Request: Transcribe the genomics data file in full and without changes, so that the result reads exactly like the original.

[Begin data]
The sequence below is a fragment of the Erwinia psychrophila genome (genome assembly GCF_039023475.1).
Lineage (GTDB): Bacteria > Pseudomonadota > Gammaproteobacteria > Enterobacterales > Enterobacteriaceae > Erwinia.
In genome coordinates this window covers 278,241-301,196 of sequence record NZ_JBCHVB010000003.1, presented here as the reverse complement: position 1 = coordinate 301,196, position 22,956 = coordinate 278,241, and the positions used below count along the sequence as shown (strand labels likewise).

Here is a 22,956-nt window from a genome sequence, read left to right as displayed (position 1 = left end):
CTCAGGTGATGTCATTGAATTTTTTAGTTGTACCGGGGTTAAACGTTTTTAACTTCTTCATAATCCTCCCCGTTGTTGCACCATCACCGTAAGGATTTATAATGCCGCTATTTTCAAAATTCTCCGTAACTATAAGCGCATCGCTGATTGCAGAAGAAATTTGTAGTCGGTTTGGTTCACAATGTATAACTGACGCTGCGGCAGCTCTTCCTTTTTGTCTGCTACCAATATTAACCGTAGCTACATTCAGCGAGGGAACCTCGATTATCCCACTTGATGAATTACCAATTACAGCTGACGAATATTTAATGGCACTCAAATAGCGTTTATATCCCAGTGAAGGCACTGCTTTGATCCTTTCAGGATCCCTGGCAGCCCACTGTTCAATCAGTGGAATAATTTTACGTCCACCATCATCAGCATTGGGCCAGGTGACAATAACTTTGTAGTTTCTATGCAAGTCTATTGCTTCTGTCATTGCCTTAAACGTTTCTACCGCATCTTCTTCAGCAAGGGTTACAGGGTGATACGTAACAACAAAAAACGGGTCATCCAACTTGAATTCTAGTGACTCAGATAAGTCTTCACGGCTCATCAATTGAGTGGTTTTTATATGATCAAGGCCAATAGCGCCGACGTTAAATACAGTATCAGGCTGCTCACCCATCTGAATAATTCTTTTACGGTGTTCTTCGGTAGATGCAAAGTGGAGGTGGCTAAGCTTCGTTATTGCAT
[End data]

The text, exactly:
The sequence below is a fragment of the Erwinia psychrophila genome (genome assembly GCF_039023475.1).
Lineage (GTDB): Bacteria > Pseudomonadota > Gammaproteobacteria > Enterobacterales > Enterobacteriaceae > Erwinia.
In genome coordinates this window covers 278,241-301,196 of sequence record NZ_JBCHVB010000003.1, presented here as the reverse complement: position 1 = coordinate 301,196, position 22,956 = coordinate 278,241, and the positions used below count along the sequence as shown (strand labels likewise).

Here is a 22,956-nt window from a genome sequence, read left to right as displayed (position 1 = left end):
CTCAGGTGATGTCATTGAATTTTTTAGTTGTACCGGGGTTAAACGTTTTTAACTTCTTCATAATCCTCCCCGTTGTTGCACCATCACCGTAAGGATTTATAATGCCGCTATTTTCAAAATTCTCCGTAACTATAAGCGCATCGCTGATTGCAGAAGAAATTTGTAGTCGGTTTGGTTCACAATGTATAACTGACGCTGCGGCAGCTCTTCCTTTTTGTCTGCTACCAATATTAACCGTAGCTACATTCAGCGAGGGAACCTCGATTATCCCACTTGATGAATTACCAATTACAGCTGACGAATATTTAATGGCACTCAAATAGCGTTTATATCCCAGTGAAGGCACTGCTTTGATCCTTTCAGGATCCCTGGCAGCCCACTGTTCAATCAGTGGAATAATTTTACGTCCACCATCATCAGCATTGGGCCAGGTGACAATAACTTTGTAGTTTCTATGCAAGTCTATTGCTTCTGTCATTGCCTTAAACGTTTCTACCGCATCTTCTTCAGCAAGGGTTACAGGGTGATACGTAACAACAAAAAACGGGTCATCCAACTTGAATTCTAGTGACTCAGATAAGTCTTCACGGCTCATCAATTGAGTGGTTTTTATATGATCAAGGCCAATAGCGCCGACGTTAAATACAGTATCAGGCTGCTCACCCATCTGAATAATTCTTTTACGGTGTTCTTCGGTAGATGCAAAGTGGAGGTGGCTAAGCTTCGTTATTGCAT